Tru-Fit® Shank & Systems for Footwear

The shanks in your boots prevent them from sagging because they tighten the soles, making them sturdy footing. You should tuck them into the midsoles, which may be found above the outside soles. These sturdy metal or non-metal shanks lie in the arch of your foot, between your heel and the ball of the foot. Despite their apparent rigidity, they are designed to conform to the unique shape of each of your feet, providing both comfort and support. If you’re wearing shoes, these stiff, flat pieces of material are resting just below your arches. The length of the shank can range from halfway to the entire length of the outsole. The heaviest and most durable shanks are the full-length varieties, which are also the least flexible.

Shanks can be made from a variety of materials, including steel and composite, nylon, fiberglass, plastic, and steel combined with kevlar, plastic, or plain fiberglass. In general, shanks are not present in training footwear. Foot flex and lightweight shoes are both essential for running and other fitness activities. Most of the time, shanks won’t slow you down, but they will prevent you from putting unnecessary strain on your arches when you drop your feet too far. A solid material that can back you up and keep you safe on your everyday exploits is what you require.

The most common material for shanks is steel. The name may make you think of something heavy, but these sheets of steel are surprisingly light because of their high degree of pliability and springiness. Imagine them as little metal plates set into the bottom of your work shoes. Due to their increased rigidity, these shanks are the most effective at fending off attacks from below. Despite the fact that they can trigger metal detectors and become damaged in cold temperatures, their advantages typically exceed their disadvantages. They are sought after for their resistance to punctures by hikers and workers who must traverse rough rocks and other razor-edged items. These sturdy steel shanks not only resist puncturing but also help prevent stone bruising on the soles of your feet. You’ll experience fewer bruises if you frequently climb ladders and tread on shovels thanks to this unseen form of protection.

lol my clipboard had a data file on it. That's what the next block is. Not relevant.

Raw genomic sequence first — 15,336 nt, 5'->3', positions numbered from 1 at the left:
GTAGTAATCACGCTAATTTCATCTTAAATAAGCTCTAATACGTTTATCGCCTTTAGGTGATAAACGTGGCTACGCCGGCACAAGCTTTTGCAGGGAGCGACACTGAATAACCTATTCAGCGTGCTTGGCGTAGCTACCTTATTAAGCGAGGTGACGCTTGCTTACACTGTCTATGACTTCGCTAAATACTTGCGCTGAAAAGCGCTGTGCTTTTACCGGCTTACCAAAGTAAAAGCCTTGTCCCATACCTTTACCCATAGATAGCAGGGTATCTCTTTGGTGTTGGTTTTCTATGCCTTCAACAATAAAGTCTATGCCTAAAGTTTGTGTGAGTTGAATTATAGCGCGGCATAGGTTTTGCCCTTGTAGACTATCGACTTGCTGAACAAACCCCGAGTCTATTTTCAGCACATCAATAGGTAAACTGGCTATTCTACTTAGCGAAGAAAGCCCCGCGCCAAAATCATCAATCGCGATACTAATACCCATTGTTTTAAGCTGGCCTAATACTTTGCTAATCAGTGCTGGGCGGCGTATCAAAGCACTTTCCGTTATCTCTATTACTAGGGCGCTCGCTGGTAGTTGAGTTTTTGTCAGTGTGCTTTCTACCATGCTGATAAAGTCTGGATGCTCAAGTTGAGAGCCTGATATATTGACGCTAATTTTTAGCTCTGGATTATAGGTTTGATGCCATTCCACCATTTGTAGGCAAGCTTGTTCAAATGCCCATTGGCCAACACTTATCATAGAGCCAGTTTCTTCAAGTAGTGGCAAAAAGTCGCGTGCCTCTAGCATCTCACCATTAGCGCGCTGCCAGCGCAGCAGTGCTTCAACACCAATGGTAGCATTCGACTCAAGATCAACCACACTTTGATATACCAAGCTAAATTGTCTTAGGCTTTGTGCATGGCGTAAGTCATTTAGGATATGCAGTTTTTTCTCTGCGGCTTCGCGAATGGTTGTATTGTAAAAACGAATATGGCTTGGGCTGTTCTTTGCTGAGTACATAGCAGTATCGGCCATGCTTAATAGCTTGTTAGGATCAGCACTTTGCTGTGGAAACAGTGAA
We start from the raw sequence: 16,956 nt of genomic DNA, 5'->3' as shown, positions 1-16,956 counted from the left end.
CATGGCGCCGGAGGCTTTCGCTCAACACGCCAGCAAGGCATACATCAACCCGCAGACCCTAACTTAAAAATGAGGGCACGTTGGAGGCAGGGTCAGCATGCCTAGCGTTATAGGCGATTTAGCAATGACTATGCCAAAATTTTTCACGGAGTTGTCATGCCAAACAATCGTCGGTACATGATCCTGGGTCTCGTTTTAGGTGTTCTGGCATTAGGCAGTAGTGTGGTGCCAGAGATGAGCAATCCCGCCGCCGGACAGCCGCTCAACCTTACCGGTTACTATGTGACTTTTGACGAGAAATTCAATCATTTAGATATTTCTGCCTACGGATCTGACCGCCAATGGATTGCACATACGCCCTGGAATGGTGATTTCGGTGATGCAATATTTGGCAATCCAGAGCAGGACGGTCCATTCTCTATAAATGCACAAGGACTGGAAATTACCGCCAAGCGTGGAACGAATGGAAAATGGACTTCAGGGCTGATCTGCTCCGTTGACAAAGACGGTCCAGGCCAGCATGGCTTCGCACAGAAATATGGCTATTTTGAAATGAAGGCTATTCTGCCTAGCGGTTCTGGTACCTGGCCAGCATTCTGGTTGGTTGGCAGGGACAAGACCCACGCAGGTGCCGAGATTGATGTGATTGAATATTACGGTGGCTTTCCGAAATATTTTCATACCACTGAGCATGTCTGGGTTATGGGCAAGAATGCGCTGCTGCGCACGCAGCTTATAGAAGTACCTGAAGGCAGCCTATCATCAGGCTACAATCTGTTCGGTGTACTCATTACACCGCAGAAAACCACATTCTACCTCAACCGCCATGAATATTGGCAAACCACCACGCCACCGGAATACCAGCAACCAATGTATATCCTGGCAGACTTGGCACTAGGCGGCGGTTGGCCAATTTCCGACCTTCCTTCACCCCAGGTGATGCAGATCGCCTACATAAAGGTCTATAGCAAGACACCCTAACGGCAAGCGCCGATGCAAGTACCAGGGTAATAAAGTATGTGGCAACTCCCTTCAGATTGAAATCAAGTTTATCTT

Warmer and softer than steel, nylon, fiberglass, and plastic shanks are nonetheless very supportive. You’ll have more freedom of movement while they’re on account of the material they’re made of, which is both light and flexible. They are flexible enough to allow for natural foot motion, yet they provide ample support to relieve pressure on the arches. They won’t hold up as well against rocks and sharp objects, but they’ll still assist keep your footing steady. Modern hiking boots are generally composed of these materials since they are light and help protect your feet from getting fatigued. 

The reinforced fiberglass shoe shank we have available at American Shoe Machinery Company provides Tru-Fit Fiberglass Shank Material and is one of the most lightweight available. The non-conductive insulator is one of the most popular on the market. In addition, the high level of memory it provides will give you that much-needed extra support you need from a truly exceptional shank



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Tru-Fit® Fiberglass Shank Benefits

  • Lightweight
  • Excellent Shape/ Memory Retention
  • Non-Conductive and Non-Metallic (Airport Friendly)
  • Wide Variety of Shapes and Sizes

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